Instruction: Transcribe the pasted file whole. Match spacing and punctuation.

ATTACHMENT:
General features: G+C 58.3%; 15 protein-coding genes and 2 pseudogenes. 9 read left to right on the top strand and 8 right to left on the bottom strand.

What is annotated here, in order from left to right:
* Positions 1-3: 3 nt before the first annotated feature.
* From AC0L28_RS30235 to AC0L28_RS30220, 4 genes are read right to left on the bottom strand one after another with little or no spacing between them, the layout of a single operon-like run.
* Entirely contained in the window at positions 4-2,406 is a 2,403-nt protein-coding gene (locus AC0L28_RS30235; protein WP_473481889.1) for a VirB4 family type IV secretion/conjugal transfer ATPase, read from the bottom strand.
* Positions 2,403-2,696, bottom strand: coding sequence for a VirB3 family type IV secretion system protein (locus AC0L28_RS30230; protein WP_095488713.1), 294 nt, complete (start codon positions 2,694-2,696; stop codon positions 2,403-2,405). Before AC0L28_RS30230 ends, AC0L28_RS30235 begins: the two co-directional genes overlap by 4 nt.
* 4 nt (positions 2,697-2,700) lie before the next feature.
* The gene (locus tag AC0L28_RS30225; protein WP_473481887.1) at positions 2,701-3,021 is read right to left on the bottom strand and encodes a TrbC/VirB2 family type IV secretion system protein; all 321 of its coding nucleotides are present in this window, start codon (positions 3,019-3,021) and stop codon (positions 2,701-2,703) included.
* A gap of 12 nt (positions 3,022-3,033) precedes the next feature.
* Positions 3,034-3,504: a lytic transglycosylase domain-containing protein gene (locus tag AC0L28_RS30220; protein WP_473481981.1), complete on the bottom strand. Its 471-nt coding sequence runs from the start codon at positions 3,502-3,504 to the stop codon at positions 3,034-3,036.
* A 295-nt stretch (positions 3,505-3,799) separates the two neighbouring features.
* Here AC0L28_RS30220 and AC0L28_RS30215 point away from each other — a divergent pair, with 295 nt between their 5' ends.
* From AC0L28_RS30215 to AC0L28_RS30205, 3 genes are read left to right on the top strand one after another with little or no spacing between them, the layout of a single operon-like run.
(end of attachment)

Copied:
General features: G+C 58.3%; 15 protein-coding genes and 2 pseudogenes. 9 read left to right on the top strand and 8 right to left on the bottom strand.

What is annotated here, in order from left to right:
* Positions 1-3: 3 nt before the first annotated feature.
* From AC0L28_RS30235 to AC0L28_RS30220, 4 genes are read right to left on the bottom strand one after another with little or no spacing between them, the layout of a single operon-like run.
* Entirely contained in the window at positions 4-2,406 is a 2,403-nt protein-coding gene (locus AC0L28_RS30235; protein WP_473481889.1) for a VirB4 family type IV secretion/conjugal transfer ATPase, read from the bottom strand.
* Positions 2,403-2,696, bottom strand: coding sequence for a VirB3 family type IV secretion system protein (locus AC0L28_RS30230; protein WP_095488713.1), 294 nt, complete (start codon positions 2,694-2,696; stop codon positions 2,403-2,405). Before AC0L28_RS30230 ends, AC0L28_RS30235 begins: the two co-directional genes overlap by 4 nt.
* 4 nt (positions 2,697-2,700) lie before the next feature.
* The gene (locus tag AC0L28_RS30225; protein WP_473481887.1) at positions 2,701-3,021 is read right to left on the bottom strand and encodes a TrbC/VirB2 family type IV secretion system protein; all 321 of its coding nucleotides are present in this window, start codon (positions 3,019-3,021) and stop codon (positions 2,701-2,703) included.
* A gap of 12 nt (positions 3,022-3,033) precedes the next feature.
* Positions 3,034-3,504: a lytic transglycosylase domain-containing protein gene (locus tag AC0L28_RS30220; protein WP_473481981.1), complete on the bottom strand. Its 471-nt coding sequence runs from the start codon at positions 3,502-3,504 to the stop codon at positions 3,034-3,036.
* A 295-nt stretch (positions 3,505-3,799) separates the two neighbouring features.
* Here AC0L28_RS30220 and AC0L28_RS30215 point away from each other — a divergent pair, with 295 nt between their 5' ends.
* From AC0L28_RS30215 to AC0L28_RS30205, 3 genes are read left to right on the top strand one after another with little or no spacing between them, the layout of a single operon-like run.